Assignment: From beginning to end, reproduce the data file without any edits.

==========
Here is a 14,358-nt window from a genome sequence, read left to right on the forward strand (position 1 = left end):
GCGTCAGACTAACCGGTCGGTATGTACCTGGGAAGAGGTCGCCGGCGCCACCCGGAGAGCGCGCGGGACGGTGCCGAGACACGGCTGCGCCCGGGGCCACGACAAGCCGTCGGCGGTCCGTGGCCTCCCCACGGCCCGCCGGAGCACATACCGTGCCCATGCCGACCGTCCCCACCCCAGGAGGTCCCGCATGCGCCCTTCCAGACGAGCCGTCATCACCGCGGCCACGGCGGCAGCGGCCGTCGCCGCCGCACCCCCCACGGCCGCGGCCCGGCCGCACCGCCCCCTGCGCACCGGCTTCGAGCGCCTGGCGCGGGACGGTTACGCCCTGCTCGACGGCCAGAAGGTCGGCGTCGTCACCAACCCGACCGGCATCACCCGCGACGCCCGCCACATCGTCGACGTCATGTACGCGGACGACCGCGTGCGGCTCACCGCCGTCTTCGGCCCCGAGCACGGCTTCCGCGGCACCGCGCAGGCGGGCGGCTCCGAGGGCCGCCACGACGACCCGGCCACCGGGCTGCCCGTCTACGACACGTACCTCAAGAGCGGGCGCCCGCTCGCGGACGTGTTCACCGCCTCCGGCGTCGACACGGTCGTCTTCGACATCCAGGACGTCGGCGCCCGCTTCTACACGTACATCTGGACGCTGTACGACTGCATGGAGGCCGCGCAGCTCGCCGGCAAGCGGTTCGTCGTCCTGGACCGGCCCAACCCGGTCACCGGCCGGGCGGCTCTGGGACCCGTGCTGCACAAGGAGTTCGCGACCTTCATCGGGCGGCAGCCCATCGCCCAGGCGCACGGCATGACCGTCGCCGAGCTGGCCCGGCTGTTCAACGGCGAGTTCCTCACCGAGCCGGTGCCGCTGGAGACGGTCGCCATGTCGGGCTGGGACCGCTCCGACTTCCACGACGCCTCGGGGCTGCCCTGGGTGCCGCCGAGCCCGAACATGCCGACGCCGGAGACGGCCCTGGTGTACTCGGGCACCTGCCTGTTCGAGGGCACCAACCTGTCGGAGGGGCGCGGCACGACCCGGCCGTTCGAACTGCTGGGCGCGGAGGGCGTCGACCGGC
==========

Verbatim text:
Here is a 14,358-nt window from a genome sequence, read left to right on the forward strand (position 1 = left end):
GCGTCAGACTAACCGGTCGGTATGTACCTGGGAAGAGGTCGCCGGCGCCACCCGGAGAGCGCGCGGGACGGTGCCGAGACACGGCTGCGCCCGGGGCCACGACAAGCCGTCGGCGGTCCGTGGCCTCCCCACGGCCCGCCGGAGCACATACCGTGCCCATGCCGACCGTCCCCACCCCAGGAGGTCCCGCATGCGCCCTTCCAGACGAGCCGTCATCACCGCGGCCACGGCGGCAGCGGCCGTCGCCGCCGCACCCCCCACGGCCGCGGCCCGGCCGCACCGCCCCCTGCGCACCGGCTTCGAGCGCCTGGCGCGGGACGGTTACGCCCTGCTCGACGGCCAGAAGGTCGGCGTCGTCACCAACCCGACCGGCATCACCCGCGACGCCCGCCACATCGTCGACGTCATGTACGCGGACGACCGCGTGCGGCTCACCGCCGTCTTCGGCCCCGAGCACGGCTTCCGCGGCACCGCGCAGGCGGGCGGCTCCGAGGGCCGCCACGACGACCCGGCCACCGGGCTGCCCGTCTACGACACGTACCTCAAGAGCGGGCGCCCGCTCGCGGACGTGTTCACCGCCTCCGGCGTCGACACGGTCGTCTTCGACATCCAGGACGTCGGCGCCCGCTTCTACACGTACATCTGGACGCTGTACGACTGCATGGAGGCCGCGCAGCTCGCCGGCAAGCGGTTCGTCGTCCTGGACCGGCCCAACCCGGTCACCGGCCGGGCGGCTCTGGGACCCGTGCTGCACAAGGAGTTCGCGACCTTCATCGGGCGGCAGCCCATCGCCCAGGCGCACGGCATGACCGTCGCCGAGCTGGCCCGGCTGTTCAACGGCGAGTTCCTCACCGAGCCGGTGCCGCTGGAGACGGTCGCCATGTCGGGCTGGGACCGCTCCGACTTCCACGACGCCTCGGGGCTGCCCTGGGTGCCGCCGAGCCCGAACATGCCGACGCCGGAGACGGCCCTGGTGTACTCGGGCACCTGCCTGTTCGAGGGCACCAACCTGTCGGAGGGGCGCGGCACGACCCGGCCGTTCGAACTGCTGGGCGCGGAGGGCGTCGACCGGC